Spain’s Securities Regulator Undertakes a Blockchain Pilot

Spain’s securities regulator Spanish National Securities Market Commission (CNMV), BME and various banking and financial institutions Banco Santander, BBVA, BNP Paribas, CaixaBank, Commerzbank and Société Générale have announced the completion of the pilot test for the Fast Track Listing (FTL) project.

In a statement the CNMV has announced:

“The objective has been to simplify processes and reduce the amount of time needed to register issuances. It has been proven that the use of blockchain technology can improve efficiency in terms of time and resources, as well as increase the security and traceability of processes.”

The project has successfully completed the proof-of-concept test which consisted of the registration and issuance of warrants. A process which normally took more than a week was demonstrated to be executed within 48 hours by integrating blockchain technology. The project boasted a reduced time of over 70% due to the connection of all the systems, automatic validation of requirements and transparency.

Given the valuable results, CNMV has announced their intention to explore other possible use cases of this technology and continue with the further development of this project. BME and all the other domestic and international warrant issuers have also pledged support in the future development of this collaborative project according to the statement issued.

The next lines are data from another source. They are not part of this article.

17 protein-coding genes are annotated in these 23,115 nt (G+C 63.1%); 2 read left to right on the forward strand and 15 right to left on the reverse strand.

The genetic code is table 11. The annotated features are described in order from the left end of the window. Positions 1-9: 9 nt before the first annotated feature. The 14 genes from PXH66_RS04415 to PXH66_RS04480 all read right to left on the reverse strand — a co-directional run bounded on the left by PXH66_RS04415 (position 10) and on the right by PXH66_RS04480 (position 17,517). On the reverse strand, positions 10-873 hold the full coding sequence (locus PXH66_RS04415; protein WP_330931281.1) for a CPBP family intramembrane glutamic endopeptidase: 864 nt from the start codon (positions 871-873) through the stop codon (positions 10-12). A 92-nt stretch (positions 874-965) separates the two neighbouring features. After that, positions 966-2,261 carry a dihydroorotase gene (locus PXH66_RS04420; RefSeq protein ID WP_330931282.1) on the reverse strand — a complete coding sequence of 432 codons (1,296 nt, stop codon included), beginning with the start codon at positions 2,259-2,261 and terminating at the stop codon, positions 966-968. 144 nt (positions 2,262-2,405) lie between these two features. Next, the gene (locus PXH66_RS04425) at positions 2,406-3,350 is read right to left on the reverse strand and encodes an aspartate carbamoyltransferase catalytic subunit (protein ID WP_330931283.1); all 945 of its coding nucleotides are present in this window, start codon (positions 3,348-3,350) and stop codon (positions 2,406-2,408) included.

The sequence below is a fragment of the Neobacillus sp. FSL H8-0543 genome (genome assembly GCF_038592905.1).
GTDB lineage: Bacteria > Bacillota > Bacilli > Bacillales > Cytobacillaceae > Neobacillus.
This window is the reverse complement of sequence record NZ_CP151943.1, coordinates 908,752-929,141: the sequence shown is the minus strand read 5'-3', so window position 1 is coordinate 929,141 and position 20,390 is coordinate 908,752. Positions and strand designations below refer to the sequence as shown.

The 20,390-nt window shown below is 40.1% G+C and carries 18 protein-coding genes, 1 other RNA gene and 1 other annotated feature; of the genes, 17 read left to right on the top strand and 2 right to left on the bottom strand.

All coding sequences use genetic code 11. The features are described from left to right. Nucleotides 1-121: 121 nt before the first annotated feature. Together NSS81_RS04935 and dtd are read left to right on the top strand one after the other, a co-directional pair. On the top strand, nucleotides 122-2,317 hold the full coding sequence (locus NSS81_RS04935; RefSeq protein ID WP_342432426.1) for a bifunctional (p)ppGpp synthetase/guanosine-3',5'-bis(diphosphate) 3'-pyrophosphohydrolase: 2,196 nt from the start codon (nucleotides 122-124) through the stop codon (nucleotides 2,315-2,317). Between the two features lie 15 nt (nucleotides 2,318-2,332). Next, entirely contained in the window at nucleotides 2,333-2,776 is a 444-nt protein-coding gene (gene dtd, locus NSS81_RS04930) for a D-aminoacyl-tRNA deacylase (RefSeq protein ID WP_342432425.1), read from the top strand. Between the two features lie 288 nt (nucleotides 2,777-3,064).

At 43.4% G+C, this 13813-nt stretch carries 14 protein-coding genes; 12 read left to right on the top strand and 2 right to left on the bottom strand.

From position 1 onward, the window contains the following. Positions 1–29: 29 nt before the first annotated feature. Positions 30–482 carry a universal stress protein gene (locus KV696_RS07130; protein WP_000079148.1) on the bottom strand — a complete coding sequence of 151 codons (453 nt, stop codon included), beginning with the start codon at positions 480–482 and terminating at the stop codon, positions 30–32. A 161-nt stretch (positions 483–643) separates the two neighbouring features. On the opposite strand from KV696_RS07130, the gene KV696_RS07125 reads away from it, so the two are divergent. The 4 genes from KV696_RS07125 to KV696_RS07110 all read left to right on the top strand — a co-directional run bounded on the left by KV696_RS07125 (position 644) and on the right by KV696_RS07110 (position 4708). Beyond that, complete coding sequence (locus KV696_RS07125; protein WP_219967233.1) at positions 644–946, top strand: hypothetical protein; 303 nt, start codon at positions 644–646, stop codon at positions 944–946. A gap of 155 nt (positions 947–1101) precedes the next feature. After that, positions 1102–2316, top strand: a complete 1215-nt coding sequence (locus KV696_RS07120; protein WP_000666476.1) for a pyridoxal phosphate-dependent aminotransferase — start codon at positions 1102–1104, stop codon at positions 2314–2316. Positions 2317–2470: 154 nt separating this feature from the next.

This is not the first time government institutions have experimented with blockchain. Earlier this week, European Commission and the European Union Intellectual Property Office (EUIPO) organized a blockchain hackathon to help find solutions to prevent Counterfeiting of goods in the European Union. The competition ended with several proposed solutions for customers and law enforcement authorities to combat piracy and counterfeiting.

The European Commission also established an EU Blockchain Observatory earlier this year. KOMSCO, Korean government-owned mint, partnered with LG experimented with the use cases of the technology for the creation of community tokens and digital authentication for public and document certification. UK’s National Archives (TNA) announced plans to test the technology for official record keeping. India’s think tank also announced IndiaChain, a nationwide blockchain infrastructure to enable both government and private institutions to build applications on the platform. The Dutch Central Bank claimed the technology to be “promising yet inefficient” when it comes to handling payments. South African Central Bank has announced positive results for its trial on blockchain-based interbank clearance and settlement system. UK Government announced a £10 million research fund for digital currency research alongside regulations aimed to curb any illegal activities.

Featured image from Shutterstock.

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